Ditching doctors and relying on Facebook. Millennials are skipping out of traditional practices and turning to social media to diagnose and treat their illness. Out with the old and in with the new. Billie earns r e s p e c t with its new campaign that dares to show that natural women have body hair (gasp!). How brands can appreciate all cultures and avoid cultural appropriation.
Can social media have a positive impact on global healthcare? While Millennials are highly focused on healthy living, 93 percent of them aren't scheduling appointments with doctors for preventative healthcare. Instead, they are making use of urgent care when they become ill.
Start a new (good) habit, kill an old (bad) one. Habits – actions performed with little conscious thought and often unwittingly triggered by external cues – are powerful influences on behavior and can be our greatest allies for positive change. But because they are so difficult to break, habits are also frequent saboteurs of personal progress.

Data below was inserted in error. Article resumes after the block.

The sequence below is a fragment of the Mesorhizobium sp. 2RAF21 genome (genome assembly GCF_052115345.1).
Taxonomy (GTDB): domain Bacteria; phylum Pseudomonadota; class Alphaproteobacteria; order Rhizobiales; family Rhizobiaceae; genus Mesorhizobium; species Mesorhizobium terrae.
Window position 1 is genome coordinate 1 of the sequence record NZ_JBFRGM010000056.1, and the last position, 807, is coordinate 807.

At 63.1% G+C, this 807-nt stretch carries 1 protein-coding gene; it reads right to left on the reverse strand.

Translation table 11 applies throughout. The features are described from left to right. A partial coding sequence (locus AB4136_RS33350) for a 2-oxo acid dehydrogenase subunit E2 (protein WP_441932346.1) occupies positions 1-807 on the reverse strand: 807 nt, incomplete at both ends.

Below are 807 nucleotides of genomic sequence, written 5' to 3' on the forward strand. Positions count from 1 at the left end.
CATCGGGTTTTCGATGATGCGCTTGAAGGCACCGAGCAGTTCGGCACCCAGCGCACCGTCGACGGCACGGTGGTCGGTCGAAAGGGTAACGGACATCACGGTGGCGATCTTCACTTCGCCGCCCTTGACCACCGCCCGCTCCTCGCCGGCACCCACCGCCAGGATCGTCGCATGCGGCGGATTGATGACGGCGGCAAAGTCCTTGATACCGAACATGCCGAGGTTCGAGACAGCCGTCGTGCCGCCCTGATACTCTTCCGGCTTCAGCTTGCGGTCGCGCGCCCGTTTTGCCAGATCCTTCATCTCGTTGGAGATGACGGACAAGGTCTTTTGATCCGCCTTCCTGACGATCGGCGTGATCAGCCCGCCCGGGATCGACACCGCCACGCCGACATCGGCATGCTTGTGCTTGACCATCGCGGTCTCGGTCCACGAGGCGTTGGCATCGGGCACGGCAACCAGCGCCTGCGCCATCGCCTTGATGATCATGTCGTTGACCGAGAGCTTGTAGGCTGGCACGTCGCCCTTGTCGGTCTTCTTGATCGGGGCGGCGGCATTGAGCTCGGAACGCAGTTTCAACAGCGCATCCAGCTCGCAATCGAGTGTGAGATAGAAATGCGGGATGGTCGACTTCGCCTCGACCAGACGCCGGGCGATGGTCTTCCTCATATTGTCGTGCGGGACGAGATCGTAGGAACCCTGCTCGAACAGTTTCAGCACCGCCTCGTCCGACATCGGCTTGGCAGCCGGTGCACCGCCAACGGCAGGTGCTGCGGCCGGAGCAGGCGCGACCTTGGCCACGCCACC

Razor company earns praise for showing women with body hair. Razor company, Billie, is showing women with body hair as part of their Project Body Hair campaign – and people on social media are loving it. The brand claims they are the first women's razor company to show women's body hair in an ad for "more than 100 years.""
Meanwhile, back at the RANCH
When cultural appreciation becomes cultural appropriation. By its simplest definition, cultural appropriation is using pieces of other cultures without having or showing a respect or understanding for that culture. There are many ways in which popular culture and advertisers can avoid this mistake.
THE Topic of conversation
Authenticity. Discover which brands are getting real and how to market authenticity across genders, generations and ethnic groups. Download our free whitepaper "3 Rules to Creating an Authentic Brand."
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